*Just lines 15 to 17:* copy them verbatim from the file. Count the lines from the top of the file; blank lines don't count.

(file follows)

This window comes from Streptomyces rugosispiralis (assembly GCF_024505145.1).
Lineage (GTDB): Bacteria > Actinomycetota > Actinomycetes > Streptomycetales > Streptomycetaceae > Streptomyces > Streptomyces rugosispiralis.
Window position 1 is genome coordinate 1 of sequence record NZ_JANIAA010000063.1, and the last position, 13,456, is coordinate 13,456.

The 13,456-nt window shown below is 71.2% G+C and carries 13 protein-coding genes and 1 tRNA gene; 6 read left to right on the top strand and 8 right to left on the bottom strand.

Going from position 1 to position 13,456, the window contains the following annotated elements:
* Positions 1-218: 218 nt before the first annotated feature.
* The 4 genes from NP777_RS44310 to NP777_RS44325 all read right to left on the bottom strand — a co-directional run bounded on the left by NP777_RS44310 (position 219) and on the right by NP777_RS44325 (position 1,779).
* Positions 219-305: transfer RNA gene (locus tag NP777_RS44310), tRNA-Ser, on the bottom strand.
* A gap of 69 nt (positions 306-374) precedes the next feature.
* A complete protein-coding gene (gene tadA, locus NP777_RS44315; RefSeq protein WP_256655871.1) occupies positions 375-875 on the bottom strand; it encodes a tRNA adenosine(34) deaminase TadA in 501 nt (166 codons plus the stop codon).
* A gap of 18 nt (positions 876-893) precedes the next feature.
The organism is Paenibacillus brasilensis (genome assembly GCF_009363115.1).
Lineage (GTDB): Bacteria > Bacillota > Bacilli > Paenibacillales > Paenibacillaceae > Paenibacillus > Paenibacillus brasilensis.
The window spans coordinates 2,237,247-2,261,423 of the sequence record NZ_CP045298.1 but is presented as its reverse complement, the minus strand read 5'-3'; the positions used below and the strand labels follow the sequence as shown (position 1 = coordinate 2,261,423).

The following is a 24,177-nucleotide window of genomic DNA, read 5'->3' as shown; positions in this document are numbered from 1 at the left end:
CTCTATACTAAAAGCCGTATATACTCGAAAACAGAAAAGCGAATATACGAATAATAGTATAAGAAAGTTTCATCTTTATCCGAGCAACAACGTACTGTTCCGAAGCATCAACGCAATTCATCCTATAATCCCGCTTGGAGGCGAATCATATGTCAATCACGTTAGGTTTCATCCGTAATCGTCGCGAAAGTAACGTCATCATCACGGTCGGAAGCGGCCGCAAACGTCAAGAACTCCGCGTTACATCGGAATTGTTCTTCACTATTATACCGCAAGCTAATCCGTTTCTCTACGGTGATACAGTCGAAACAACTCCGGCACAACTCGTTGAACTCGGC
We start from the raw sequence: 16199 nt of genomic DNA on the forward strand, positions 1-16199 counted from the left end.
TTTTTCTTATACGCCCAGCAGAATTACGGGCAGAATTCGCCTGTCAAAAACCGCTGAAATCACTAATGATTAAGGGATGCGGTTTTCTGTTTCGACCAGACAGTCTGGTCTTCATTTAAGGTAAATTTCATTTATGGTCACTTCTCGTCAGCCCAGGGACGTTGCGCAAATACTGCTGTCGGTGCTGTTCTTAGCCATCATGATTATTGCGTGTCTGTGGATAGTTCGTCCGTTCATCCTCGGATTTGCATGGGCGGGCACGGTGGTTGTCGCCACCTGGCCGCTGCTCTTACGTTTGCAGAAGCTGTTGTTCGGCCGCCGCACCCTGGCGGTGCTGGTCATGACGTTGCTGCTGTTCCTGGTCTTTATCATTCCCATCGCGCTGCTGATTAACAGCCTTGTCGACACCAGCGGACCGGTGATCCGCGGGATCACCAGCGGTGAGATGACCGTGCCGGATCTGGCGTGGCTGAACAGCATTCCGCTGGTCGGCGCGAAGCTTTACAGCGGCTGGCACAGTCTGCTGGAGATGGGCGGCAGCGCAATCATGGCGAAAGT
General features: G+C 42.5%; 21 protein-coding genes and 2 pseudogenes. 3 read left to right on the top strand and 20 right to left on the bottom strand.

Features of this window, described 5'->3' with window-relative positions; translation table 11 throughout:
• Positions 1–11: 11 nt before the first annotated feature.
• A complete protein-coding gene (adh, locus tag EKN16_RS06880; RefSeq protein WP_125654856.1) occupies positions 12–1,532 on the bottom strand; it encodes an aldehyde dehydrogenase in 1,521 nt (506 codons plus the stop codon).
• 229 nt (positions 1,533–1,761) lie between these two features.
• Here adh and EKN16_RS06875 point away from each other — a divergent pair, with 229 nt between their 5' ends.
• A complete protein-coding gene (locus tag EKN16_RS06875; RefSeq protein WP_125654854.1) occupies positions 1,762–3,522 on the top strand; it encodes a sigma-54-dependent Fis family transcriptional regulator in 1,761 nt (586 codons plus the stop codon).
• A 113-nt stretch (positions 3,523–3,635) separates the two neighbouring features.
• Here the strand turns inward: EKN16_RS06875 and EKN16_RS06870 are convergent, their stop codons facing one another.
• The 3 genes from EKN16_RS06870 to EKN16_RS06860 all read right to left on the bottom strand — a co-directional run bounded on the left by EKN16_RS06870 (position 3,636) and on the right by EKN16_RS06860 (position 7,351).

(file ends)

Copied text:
The following is a 24,177-nucleotide window of genomic DNA, read 5'->3' as shown; positions in this document are numbered from 1 at the left end:
CTCTATACTAAAAGCCGTATATACTCGAAAACAGAAAAGCGAATATACGAATAATAGTATAAGAAAGTTTCATCTTTATCCGAGCAACAACGTACTGTTCCGAAGCATCAACGCAATTCATCCTATAATCCCGCTTGGAGGCGAATCATATGTCAATCACGTTAGGTTTCATCCGTAATCGTCGCGAAAGTAACGTCATCATCACGGTCGGAAGCGGCCGCAAACGTCAAGAACTCCGCGTTACATCGGAATTGTTCTTCACTATTATACCGCAAGCTAATCCGTTTCTCTACGGTGATACAGTCGAAACAACTCCGGCACAACTCGTTGAACTCGGC
We start from the raw sequence: 16199 nt of genomic DNA on the forward strand, positions 1-16199 counted from the left end.